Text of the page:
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A Domain Specific Ontology Based Semantic Web Search Engine

A Domain Specific Ontology Based Semantic Web Search Engine

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Published by Phuong Nguyen

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Published by: Phuong Nguyen on Jun 05, 2011
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A Domain Specific Ontology BasedSemantic Web Search Engine
Debajyoti Mukhopadhyay
1, 2
Aritra Banik
1
Sreemoyee Mukherjee
1
Jhilik Bhattacharya
1
 1
Web Intelligence & Distributed Computing Research Lab,
Techno India,West Bengal University of Technology
 
EM 4/1, Salt Lake Sector V, Calcutta 700091, India
 
debajyoti.mukhopadhyay@gmail.com
Young-Chon Kim
2
2
Advanced Communications & Networks Lab, Division of Electronics & Information EngineeringChonbuk National University561-756 Jeonju, Republic of Korea
 ABSTRACT 
 
Since its emergence in the 1990s the World WideWeb (WWW) has rapidly evolved into a hugemine of global information and it is growing insize everyday. The presence of huge amount of resources on the Web thus poses a serious problem of accurate search. This is mainlybecause today’s Web is a human-readable Webwhere information cannot be easily processed bymachine. Highly sophisticated, efficient keyword based search engines that have evolved todayhave not been able to bridge this gap. So comesup the concept of the Semantic Web which isenvisioned by Tim Berners-Lee as the Web of machine interpretable information to make amachine processable form for expressinginformation. Based on the semantic Webtechnologies we present in this paper the designmethodology and development of a semanticWeb search engine which provides exact searchresults for a domain specific search. This searchengine is developed for an agricultural Websitewhich hosts agricultural information about thestate of West Bengal.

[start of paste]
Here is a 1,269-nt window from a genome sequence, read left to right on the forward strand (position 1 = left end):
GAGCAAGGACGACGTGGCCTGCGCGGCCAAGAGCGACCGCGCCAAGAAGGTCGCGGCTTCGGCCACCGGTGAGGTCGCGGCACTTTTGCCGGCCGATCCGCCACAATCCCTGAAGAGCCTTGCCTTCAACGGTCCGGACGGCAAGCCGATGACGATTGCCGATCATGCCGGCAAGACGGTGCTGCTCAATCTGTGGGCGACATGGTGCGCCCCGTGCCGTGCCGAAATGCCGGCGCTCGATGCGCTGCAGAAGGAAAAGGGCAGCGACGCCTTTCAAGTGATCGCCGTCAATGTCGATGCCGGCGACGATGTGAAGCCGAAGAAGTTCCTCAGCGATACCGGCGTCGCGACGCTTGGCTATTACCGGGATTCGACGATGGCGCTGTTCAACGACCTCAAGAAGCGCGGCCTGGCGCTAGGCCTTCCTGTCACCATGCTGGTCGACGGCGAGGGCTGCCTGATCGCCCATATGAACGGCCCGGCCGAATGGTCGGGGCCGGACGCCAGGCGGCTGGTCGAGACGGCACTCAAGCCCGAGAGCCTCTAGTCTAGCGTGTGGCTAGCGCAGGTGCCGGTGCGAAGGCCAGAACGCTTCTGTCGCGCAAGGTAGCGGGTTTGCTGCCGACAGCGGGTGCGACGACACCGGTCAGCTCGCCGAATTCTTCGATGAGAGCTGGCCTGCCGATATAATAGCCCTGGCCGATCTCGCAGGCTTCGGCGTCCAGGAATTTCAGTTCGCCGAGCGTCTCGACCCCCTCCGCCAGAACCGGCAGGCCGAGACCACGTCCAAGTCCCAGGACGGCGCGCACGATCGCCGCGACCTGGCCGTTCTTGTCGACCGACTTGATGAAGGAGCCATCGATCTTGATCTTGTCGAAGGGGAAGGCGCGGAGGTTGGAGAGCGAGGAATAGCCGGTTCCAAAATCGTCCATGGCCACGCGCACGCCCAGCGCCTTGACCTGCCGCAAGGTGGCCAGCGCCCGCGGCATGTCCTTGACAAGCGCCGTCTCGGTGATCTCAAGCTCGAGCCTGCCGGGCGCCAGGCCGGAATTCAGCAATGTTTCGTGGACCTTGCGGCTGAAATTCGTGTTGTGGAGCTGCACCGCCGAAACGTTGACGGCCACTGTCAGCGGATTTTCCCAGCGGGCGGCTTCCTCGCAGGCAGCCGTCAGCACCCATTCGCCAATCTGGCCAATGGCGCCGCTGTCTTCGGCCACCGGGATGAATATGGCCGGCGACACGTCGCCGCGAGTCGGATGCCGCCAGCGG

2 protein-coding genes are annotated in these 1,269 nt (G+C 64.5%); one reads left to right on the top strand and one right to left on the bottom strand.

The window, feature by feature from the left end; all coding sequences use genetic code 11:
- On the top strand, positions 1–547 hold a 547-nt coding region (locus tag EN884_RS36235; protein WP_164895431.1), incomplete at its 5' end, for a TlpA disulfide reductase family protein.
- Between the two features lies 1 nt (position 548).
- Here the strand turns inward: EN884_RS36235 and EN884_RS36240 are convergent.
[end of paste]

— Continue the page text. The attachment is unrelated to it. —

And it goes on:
Keywords
 
Search engine, Keyword based search, SemanticWeb, Ontology, Resource DescriptionFramework (RDF)
 
1. INTRODUCTION
A
search engine
is a document retrieval systemdesigned to help find information stored in acomputer system, such as on the World WideWeb, inside a corporate or proprietary network,or in a personal computer. The search engineallows one to ask for content meeting specificcriteria (typically those containing a given wordor phrase) and retrieves a list of items that matchthose criteria. Regardless of the underlyingarchitecture, users specify keywords that matchwords in huge search engine databases,producing a ranked list of URLs and snippets of Web-pages in which the keywords matched.Although such technologies are mostly used,users are still often faced with the daunting task of sifting through multiple pages of results, manyof which are irrelevant.Surveys indicate that almost 25% of Web searchers are unable to find useful results inthe first set of URLs that are returned [6].Tim Berners-Lee, the inventor of theWorld Wide Web, defines the
Semantic Web
as“The Web of data with meaning in the sense thata computer program can learn enough aboutwhat the data means [in order] to process it” [1].Rather than a Web filled only withhuman-interpretable information, Berners-Lee’svision includes an extended Web thatincorporates
machine interpretable
information,enabling machines to process the volumes of 
 
 available information, acting on behalf of theirhuman counterparts [7].In this paper, we discuss the basic ideaof the semantic Web and describe a design anddevelopment methodology for a domain specificsemantic Web search engine based on ontologymatching w
hich
not only overcomes theproblem of knowledge overhead but alsosupports complex queries. Further, it is able toproduce exact answers that in one hand satisfyuser queries and on the other hand are self-explanatory and understandable by end users.
2. SEMANTIC WEB SEARCH ENGINE2.1 The working of a regular search engine
For most internet users, a search engine is thestarting point of finding desired information inthe Web. The most common form of text searchused by the majority of popular search engineson the Web is
keyword based search
that is
,
 they do their text query and retrieval usingkeywords. The working of any regular searchengine may be summarized as follows:
 
 
Search engine searches its enormousdatabase for the keyword - entered bythe user (after pressing the searchbutton.)
 
Every engine has its own collectionsystem to fill its database.
 
Indexing system is used to organize thedatabase - permits faster searching
 
Returns a list of hit -includes relevant(as well as irrelevant) pagesThis keyword based search technique givesrise to several problems listed as follows:
 
The Web is growing much faster thanany present-technology search enginecan possibly index. In 2006, some usersfound major search-engines becameslower to index new Web-pages.